Thirty-six Dillard students were among students from 15 HBCUs to greet Trump’s 100th day in office with a march at the U.S. Capitol to fight against climate-change denial Saturday, April 29.
We traveled for about 20 hours to get to join about 200 other students from HBCUs to march for the People’s Climate Movement, in which an estimated 200,000 people attended. Two buses arrived around 10 p.m. Thursday to pick up 36 Dillard students. Already on the buses were students from Southern University, Baton Rouge, and Alcorn State University. On our way to Arlington, Va., where we would be staying, we picked up students from Grambling University.
Once we arrived, we were greeted by students from Alabama State University, Bethune-Cookman, Claflin University, Clark Atlanta University, Florida A&M University, Howard University, Morehouse University, North Carolina A&T, South Carolina State University, Texas State University and Virginia State University.
After we settled into the hotel, we were back on the road, this time to Howard University for a seminar featuring more than15 speakers, including DU alumnus Payton M. Wilkerson. One discussed rejecting the myth that black people do not care about climate and the environment; our presence was proof. (Even so, more minority support is needed in the fight to protect the planet, as we could see once we joined the crowd.)
On Saturday, we needed to be up and ready by 8 a.m. for breakfast and to prepare for the march. It did not begin until 12:30 p.m., but we had to arrive early because we were a part of the front lines. Students wore paraphernalia from their schools, and we were all given orange bandanas that said “HBCU.”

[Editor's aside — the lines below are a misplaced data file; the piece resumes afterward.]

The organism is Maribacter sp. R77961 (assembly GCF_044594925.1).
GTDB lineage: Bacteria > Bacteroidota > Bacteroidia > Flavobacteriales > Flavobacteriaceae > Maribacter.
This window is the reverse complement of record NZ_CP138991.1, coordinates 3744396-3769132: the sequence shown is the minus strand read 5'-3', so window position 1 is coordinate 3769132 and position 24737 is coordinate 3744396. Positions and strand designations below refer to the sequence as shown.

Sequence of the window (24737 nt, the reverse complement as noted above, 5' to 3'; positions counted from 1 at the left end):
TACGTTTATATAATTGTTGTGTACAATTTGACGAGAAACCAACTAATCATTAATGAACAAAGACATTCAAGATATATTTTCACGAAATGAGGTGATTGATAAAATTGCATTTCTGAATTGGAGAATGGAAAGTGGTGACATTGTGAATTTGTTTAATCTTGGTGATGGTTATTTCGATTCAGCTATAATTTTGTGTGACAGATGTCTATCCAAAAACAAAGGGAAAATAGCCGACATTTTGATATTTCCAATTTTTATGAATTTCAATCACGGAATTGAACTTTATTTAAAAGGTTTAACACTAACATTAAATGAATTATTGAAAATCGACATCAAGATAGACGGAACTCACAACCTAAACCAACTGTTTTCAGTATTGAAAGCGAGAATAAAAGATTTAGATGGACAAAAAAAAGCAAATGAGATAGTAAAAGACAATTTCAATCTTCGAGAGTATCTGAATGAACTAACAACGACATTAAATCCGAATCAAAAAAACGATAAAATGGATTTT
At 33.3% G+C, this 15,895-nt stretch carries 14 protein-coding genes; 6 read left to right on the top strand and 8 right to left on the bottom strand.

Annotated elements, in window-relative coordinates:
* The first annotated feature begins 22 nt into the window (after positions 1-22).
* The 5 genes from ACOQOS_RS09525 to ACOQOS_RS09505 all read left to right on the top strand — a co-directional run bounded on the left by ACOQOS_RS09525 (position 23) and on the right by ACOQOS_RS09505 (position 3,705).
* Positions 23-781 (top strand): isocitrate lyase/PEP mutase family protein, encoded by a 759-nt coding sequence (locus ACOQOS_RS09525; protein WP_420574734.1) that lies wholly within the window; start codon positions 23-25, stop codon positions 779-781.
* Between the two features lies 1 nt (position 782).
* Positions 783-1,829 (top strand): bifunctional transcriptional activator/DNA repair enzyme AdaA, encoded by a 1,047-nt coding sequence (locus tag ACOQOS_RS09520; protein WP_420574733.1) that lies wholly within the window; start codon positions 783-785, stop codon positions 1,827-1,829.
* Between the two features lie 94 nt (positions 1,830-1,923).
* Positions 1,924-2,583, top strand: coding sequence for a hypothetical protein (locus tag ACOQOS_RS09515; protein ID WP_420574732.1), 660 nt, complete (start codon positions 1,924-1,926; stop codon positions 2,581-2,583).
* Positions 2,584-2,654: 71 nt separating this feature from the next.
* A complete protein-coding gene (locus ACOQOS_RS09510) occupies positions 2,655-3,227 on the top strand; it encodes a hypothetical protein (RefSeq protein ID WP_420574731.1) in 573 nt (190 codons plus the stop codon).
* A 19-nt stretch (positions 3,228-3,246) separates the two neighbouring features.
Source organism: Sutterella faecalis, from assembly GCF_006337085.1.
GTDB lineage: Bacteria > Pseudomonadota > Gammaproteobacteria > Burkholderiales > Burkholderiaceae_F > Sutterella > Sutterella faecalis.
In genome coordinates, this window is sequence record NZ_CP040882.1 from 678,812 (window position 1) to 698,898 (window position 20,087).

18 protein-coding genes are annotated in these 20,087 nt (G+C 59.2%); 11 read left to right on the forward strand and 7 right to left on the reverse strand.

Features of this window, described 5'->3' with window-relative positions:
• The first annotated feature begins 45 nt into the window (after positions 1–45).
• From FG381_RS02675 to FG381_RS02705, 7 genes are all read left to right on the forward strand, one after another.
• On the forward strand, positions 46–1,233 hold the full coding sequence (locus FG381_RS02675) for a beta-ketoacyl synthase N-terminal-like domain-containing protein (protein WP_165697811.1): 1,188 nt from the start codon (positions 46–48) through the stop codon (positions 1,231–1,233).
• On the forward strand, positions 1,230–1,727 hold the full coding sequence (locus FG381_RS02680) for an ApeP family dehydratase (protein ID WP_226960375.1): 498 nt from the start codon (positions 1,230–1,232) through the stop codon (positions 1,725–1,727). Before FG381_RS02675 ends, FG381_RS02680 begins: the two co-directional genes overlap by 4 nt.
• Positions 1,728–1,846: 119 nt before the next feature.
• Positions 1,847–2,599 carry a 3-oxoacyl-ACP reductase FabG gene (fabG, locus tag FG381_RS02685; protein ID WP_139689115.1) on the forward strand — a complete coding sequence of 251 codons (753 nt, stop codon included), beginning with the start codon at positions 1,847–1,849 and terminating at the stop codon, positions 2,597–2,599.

While we waited for the march to begin, students began to make chants, help other protesters put together their signs and banners, and speak with other groups and individuals about why they were marching.
The lack of young people and people of color was apparent as the crowd gathered. I saw a group of Native Americans and Mexican Americans, but the overall majority seemed to be older white folks.
I did see one local Black Lives Matter group. I spoke to a member who had children with her, and I asked her why she had so many children attending; she responded that children needed to be here more than any of us because climate change will affect them more.
As soon as the march started, the sun came out in full force. The temperature reached 92 degrees while we were marching, but that didn’t deter the crowd. Chants were being yelled, signs were being held high and people were united. The atmosphere was full of energy. Once we heard other groups chanting, we joined in and even started our own. One chant of our chants was “HBCU, climate change is true.”
The march from the Capitol to the White House took about one hour and 30 minutes. Once we arrived at the White House, we took a seat and had a moment of silence, and then everyone began to beat on their heart for unity.
An elderly woman next to me began to sing, “This Land Is Your Land,” and many around joined her. This was my favorite moment because this song conveyed what we were all gathered to do: Save the land that we all call home.